Interesting facts about Minecraft

The game was created in just six days. In 2009, Swedish programmer and designer Markus Persson set out to create a sandbox game; one that allows for free and organic exploration of a virtual world; for the launch of his new company, Mojang AB. Persson began work on what is now Minecraft on May 10 of that year, amending the product in increments until May 16. The “alpha version” of Minecraft made its public debut the very next day.

The game itself wasnt actually deemed as being complete for another two years after its release. When Persson kicked off the development process, he referred to the project as “Cave Game.” The name was soon changed to Minecraft: Order of the Stone, and, ultimately, just Minecraft.


Minecraft was actually inspired by a series of other games. Minecraft’s creator has heralded PC video games Dwarf Fortress, Dungeon Keeper, RollerCoaster Tycoon, and Infiniminer as the primary influences for Minecraft. Persson has expressed particular esteem for Infiniminer, stating that he wanted to match its aesthetic charm with RPG-style game play.

One of Minecraft’s stranger native species is the creeper, an electrically charged predator with a haunting mug. Persson didn’t actually set out to design such a monster; he was trying to create a pig, but accidentally switched the figures for desired height and length when inputting the code. The result was the monstrosity that players know and love. This was all a result of a coding error.

The Enderman language is the english language in reverse. Another haunting Minecraft species is the Enderman. While this creature’s speech is nearly incomprehensible to the human ear, most of its exclamations are in fact English words and phrases (including “hiya,” “here,” “this way,” “forever,” and “what’s up?”) played backwards or lowered in pitch.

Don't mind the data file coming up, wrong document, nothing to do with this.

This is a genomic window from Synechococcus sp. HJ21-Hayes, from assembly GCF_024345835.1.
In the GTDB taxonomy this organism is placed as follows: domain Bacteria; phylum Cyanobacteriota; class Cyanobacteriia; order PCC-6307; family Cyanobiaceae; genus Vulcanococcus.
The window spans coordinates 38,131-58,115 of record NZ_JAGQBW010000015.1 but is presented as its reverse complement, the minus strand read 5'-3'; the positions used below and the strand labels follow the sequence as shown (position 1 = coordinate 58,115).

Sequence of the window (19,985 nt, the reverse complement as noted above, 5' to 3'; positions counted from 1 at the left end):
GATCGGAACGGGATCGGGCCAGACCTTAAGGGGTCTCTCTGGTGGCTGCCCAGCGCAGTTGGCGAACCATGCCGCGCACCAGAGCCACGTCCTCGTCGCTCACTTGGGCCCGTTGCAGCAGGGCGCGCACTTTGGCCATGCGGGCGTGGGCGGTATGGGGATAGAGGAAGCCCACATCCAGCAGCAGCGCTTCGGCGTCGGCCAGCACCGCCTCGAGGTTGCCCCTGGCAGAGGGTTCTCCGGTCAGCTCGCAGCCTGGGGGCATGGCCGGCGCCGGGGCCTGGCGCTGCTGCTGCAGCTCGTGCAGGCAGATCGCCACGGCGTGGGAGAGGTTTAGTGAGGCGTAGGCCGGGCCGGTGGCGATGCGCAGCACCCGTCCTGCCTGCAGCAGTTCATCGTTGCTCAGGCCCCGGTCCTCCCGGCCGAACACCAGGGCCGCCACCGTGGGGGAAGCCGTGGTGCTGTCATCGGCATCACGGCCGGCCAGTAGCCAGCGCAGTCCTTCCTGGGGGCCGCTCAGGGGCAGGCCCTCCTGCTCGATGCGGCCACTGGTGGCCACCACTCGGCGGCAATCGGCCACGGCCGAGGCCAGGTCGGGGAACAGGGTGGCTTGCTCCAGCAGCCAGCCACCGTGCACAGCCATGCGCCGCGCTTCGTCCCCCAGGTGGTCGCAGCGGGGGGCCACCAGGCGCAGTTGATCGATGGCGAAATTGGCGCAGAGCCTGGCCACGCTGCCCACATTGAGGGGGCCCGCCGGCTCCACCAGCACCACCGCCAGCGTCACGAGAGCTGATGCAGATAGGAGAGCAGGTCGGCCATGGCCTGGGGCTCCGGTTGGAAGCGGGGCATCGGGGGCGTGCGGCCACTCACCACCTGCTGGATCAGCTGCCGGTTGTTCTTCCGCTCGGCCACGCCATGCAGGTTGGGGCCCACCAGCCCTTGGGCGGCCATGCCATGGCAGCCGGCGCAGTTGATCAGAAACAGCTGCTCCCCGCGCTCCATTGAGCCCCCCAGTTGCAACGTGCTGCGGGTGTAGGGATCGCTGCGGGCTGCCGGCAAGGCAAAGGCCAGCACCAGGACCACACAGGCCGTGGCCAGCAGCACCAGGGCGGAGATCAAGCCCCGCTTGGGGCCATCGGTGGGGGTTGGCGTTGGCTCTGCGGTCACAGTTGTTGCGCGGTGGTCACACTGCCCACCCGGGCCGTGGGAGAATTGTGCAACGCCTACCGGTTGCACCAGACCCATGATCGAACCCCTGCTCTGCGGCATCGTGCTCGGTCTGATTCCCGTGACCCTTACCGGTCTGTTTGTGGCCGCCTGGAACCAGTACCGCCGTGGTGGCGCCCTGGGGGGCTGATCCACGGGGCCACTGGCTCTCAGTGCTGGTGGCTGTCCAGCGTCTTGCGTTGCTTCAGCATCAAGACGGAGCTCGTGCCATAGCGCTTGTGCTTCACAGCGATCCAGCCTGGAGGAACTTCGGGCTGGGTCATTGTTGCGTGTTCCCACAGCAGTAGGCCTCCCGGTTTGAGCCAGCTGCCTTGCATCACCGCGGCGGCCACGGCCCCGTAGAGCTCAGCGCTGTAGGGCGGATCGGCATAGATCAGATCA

The Ghasts in the game are voiced by a sleeping cat. One other Minecraft monster owes its vocal rumblings to a real world creature. Any player will recognize the high-pitched whine of the ghast, the game’s resident block-shaped fire breather. These sounds are actually the result of an accidental audio recording of Minecraft music producer Daniel Rosenfeld’s cat as it was suddenly awakened from a nap. Rosenfeld originally planned to have his cat voice the game’s ocelots, too, but was only successful in eliciting a meow mixed with a purr and ended up having to download real ocelot audio.

Minecraft has been used as a staple in schools all around the world. In 2013, the Viktor Rydberg secondary school in Stockholm introduced Minecraft as a mandatory part of its curriculum for all of its 13-year-old students. A teacher explained what made the game worthwhile for students: “They learn about city planning, environmental issues, getting things done, and even how to plan for the future.” Sweden’s neighbor to the south has touted an even more impressive affection for Minecraft. In 2014, state employees Simon Kokkendorf and Thorbjørn Nielsen of the Danish Geodata Agency completed a scale replica of the entire nation of Denmark within the digital world-building game to help drive interest in geographic data.

Even though the game is declared to be limitless, the game has actually seen its limits. The creators personal avatar is the only avatar in the whole world that drops an apple when he dies.


Every ten thousand times you play the game, it gets its own name wrong. The main title screen switches from “Minecraft” to “Minceraft”

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